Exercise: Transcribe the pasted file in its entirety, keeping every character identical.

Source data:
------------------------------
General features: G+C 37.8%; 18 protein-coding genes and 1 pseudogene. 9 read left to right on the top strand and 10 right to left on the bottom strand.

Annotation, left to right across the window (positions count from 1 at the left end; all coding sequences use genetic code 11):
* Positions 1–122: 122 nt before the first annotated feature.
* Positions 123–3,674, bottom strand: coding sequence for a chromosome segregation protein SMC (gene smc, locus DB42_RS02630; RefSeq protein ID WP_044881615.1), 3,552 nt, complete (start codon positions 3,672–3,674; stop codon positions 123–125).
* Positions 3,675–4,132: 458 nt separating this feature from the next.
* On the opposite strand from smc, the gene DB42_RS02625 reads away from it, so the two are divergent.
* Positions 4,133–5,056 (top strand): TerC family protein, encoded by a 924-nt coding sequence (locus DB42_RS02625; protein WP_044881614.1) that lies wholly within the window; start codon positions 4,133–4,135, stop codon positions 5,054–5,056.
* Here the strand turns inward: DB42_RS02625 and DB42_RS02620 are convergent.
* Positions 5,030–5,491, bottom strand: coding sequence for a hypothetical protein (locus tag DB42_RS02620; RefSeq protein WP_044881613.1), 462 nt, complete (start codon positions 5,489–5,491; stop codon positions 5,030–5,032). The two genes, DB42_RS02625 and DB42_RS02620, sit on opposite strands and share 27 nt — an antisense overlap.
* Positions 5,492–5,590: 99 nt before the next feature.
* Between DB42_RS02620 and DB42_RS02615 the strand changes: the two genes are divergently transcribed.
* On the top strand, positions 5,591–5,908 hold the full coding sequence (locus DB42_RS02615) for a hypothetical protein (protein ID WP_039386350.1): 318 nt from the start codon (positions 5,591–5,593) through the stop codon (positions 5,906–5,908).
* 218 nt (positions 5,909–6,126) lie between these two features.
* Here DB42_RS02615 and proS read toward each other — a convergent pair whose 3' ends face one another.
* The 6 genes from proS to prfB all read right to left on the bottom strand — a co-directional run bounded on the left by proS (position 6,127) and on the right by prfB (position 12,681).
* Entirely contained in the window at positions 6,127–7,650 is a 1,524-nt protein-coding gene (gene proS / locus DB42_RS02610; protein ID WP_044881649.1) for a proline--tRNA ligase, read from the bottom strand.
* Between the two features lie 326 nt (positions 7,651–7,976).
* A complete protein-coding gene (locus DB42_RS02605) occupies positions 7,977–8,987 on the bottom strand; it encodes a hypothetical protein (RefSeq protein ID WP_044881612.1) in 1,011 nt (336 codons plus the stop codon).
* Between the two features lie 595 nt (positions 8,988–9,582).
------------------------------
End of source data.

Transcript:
General features: G+C 37.8%; 18 protein-coding genes and 1 pseudogene. 9 read left to right on the top strand and 10 right to left on the bottom strand.

Annotation, left to right across the window (positions count from 1 at the left end; all coding sequences use genetic code 11):
* Positions 1–122: 122 nt before the first annotated feature.
* Positions 123–3,674, bottom strand: coding sequence for a chromosome segregation protein SMC (gene smc, locus DB42_RS02630; RefSeq protein ID WP_044881615.1), 3,552 nt, complete (start codon positions 3,672–3,674; stop codon positions 123–125).
* Positions 3,675–4,132: 458 nt separating this feature from the next.
* On the opposite strand from smc, the gene DB42_RS02625 reads away from it, so the two are divergent.
* Positions 4,133–5,056 (top strand): TerC family protein, encoded by a 924-nt coding sequence (locus DB42_RS02625; protein WP_044881614.1) that lies wholly within the window; start codon positions 4,133–4,135, stop codon positions 5,054–5,056.
* Here the strand turns inward: DB42_RS02625 and DB42_RS02620 are convergent.
* Positions 5,030–5,491, bottom strand: coding sequence for a hypothetical protein (locus tag DB42_RS02620; RefSeq protein WP_044881613.1), 462 nt, complete (start codon positions 5,489–5,491; stop codon positions 5,030–5,032). The two genes, DB42_RS02625 and DB42_RS02620, sit on opposite strands and share 27 nt — an antisense overlap.
* Positions 5,492–5,590: 99 nt before the next feature.
* Between DB42_RS02620 and DB42_RS02615 the strand changes: the two genes are divergently transcribed.
* On the top strand, positions 5,591–5,908 hold the full coding sequence (locus DB42_RS02615) for a hypothetical protein (protein ID WP_039386350.1): 318 nt from the start codon (positions 5,591–5,593) through the stop codon (positions 5,906–5,908).
* 218 nt (positions 5,909–6,126) lie between these two features.
* Here DB42_RS02615 and proS read toward each other — a convergent pair whose 3' ends face one another.
* The 6 genes from proS to prfB all read right to left on the bottom strand — a co-directional run bounded on the left by proS (position 6,127) and on the right by prfB (position 12,681).
* Entirely contained in the window at positions 6,127–7,650 is a 1,524-nt protein-coding gene (gene proS / locus DB42_RS02610; protein ID WP_044881649.1) for a proline--tRNA ligase, read from the bottom strand.
* Between the two features lie 326 nt (positions 7,651–7,976).
* A complete protein-coding gene (locus DB42_RS02605) occupies positions 7,977–8,987 on the bottom strand; it encodes a hypothetical protein (RefSeq protein ID WP_044881612.1) in 1,011 nt (336 codons plus the stop codon).
* Between the two features lie 595 nt (positions 8,988–9,582).